• The idea of the 21st Century CEOship which is drastically different from how the ceoship was practiced in pre-21st Century
• The discovery of specific elements of ceoship which are termed dimensions of CEOship
• The discovery of the greatest secret behind phenomenal CEO success and high achievement

Is the Term Chief Executive Officer Still Appropriate for the 21st Century CEO?

The study of the history of organisations indicates that the role of Chief Executive Officer was established at a time when boards where directly responsible for strategy and the board chair and the board members where the strategy architects. The Chief Executive Officer would then be handed over the strategy and action plan to implement with this execution team; the reason he was termed Chief Executive Officer. Executive was derived from the responsibility of executing and not power or status. This theme is explored in detail by the legendary business mind Peter Drucker in his publication: The Effective Executive in which we asserts that there is more than one executive in any organisation and that term executive must not be restricted to those who enter the boardroom.

Given that the role of many boards have shifted from strategy formulation and today’s CEO is now actually supposed to be the strategy architect (Professor Michael Porter also stressed this point), is the term Chief Executive Officer still appropriate for those who assume the position. I advocate the change of the title to Chief Strategy Officer? Does this change matter? Of course it does because it drives how to today’s Chief Executive Officer that his strategy, not execution, is first mandate. This is so important in today’s world where there is a global strategy crisis that needs addressing with the fierce urgency of now.

You may be asking; if this Chief Executive Officer Role is replaced with Chief Strategy Officer, what of the role of the Chief Executive Officer? Well, I do not want to open another big discussion on strategy because the whole concept of strategy has been do brutally mutilated and dis configured and the boundaries of what strategy really is have been seriously tempered with and not without grave consequence. For now, let me just say that the boundary between strategy and execution, when we talk about real strategy, are false. One cannot talk of strategy, real and complete strategy, without talking of execution. A strategy, is not a real strategy until it is executed. We can have a deeper discussion on this fundamental subject of strategy because it needs its own acres of space to do justices so that we as the world, get back to real strategy.

Lets keep the conversations going and please share.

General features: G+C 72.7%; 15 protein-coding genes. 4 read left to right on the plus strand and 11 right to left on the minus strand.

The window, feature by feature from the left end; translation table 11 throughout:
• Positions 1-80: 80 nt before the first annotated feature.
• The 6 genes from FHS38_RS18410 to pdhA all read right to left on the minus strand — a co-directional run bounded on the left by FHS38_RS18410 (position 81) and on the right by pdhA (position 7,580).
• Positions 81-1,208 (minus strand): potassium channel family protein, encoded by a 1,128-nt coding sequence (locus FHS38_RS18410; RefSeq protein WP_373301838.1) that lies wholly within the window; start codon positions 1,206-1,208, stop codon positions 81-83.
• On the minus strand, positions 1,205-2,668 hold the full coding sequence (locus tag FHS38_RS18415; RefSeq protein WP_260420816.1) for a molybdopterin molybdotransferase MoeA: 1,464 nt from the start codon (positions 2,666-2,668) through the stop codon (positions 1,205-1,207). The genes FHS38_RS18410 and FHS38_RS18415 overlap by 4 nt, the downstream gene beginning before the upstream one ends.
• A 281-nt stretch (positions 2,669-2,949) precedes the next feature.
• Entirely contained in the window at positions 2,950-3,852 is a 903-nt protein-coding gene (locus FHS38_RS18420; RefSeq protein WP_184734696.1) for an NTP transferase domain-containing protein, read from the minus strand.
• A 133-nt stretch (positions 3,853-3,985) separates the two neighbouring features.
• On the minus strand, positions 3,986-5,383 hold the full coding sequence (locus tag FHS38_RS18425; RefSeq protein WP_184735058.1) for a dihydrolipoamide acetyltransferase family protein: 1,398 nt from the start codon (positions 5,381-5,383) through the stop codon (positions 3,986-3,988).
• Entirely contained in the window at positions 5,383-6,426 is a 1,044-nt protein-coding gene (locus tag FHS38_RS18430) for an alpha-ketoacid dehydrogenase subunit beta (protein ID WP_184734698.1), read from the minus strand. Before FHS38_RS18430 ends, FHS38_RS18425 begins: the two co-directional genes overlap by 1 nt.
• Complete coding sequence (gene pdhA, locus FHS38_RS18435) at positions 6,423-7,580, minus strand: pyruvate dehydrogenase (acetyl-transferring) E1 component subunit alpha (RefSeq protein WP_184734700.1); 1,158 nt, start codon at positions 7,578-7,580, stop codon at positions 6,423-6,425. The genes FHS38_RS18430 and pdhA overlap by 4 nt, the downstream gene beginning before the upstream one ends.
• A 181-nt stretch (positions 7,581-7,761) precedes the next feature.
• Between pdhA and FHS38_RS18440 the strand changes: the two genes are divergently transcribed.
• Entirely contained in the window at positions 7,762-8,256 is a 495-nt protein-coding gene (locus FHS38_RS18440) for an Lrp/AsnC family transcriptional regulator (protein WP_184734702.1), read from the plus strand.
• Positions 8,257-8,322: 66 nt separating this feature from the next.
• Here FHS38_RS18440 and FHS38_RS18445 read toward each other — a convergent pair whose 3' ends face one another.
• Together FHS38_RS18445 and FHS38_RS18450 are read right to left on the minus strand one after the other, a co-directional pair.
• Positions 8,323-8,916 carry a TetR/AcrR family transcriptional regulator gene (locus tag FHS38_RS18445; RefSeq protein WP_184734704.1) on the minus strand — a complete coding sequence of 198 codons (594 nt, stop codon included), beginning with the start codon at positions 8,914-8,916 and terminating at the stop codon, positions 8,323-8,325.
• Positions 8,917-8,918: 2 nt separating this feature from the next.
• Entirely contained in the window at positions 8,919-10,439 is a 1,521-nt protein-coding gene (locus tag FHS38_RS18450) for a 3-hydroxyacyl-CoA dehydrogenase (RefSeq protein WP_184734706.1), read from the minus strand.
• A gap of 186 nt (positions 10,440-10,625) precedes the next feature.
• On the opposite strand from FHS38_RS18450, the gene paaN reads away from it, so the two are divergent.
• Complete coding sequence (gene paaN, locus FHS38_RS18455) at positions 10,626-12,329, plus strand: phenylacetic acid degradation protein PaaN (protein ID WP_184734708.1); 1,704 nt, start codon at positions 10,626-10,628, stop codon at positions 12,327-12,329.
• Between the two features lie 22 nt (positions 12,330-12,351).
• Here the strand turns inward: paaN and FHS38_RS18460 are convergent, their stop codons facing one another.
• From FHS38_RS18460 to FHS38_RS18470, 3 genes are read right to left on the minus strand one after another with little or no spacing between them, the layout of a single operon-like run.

Questions to Ponder on the CEO Role?

  1. Why is there still no CEOSHIP Education Programs in the world’s formal education system?
  2. If all ceos had the same strategic key result areas, what would they be?
  3. Do you think certain degree qualifications have an advantage over others in their contribution to Chief Executive Officer Success
  4. In your context, do you think the term Chief Executive Officer is the correct title for what today’s ceos do?
  5. If you are a CEO, what do you think about ceoship?
  6. If you are a CEO, what do you know about yourself in relation to being a CEO?
  7. If you are a CEO do you think or feel that you have reach the personal peak performance level in your role as Chief Executive Officer?
  8. If you are a CEO are you clear of your unique CEO strengths? How do you define strengths?
  9. If you are a CEO imagine you were a captain of a spaceship. What would be on your CEO dashboard?
  10. If you are a CEO do you think studying the new discipline of CEOLOGY, the scientific study of how CEOs produce the kind of performance and results they produce in their CEO role will add value to your performance?
  11. If you are already a CEO, do you already have a system of support that includes all or any of the following?

a. CEO Personal Performance Coach
b. A CEO Personal Strategist who help you hands on in your strategy work at personal, life, position and organisational role
c. CEO Personal Strategy Advisor to call on from time to time to bounce your ideas and problems on?
d. CEO Personal Coaches in specific areas that contribute to your CEO role and performance?
e. Personal CEO Mentor in key areas of your responsibilities
f. CEO Personal Trainer in Your Core CEO Skills

  1. What are the competences, if any, of an elite performing Chief Executive Officer?
  2. If you are an aspiring, candidate or first time CEO, do you have a powerful and accurate CEO Personal Development Program for the continuous improvement of your CEO Game.

Contact Simon

Telephone: 263-77-444-74-38
LinkedIn: Simon Bere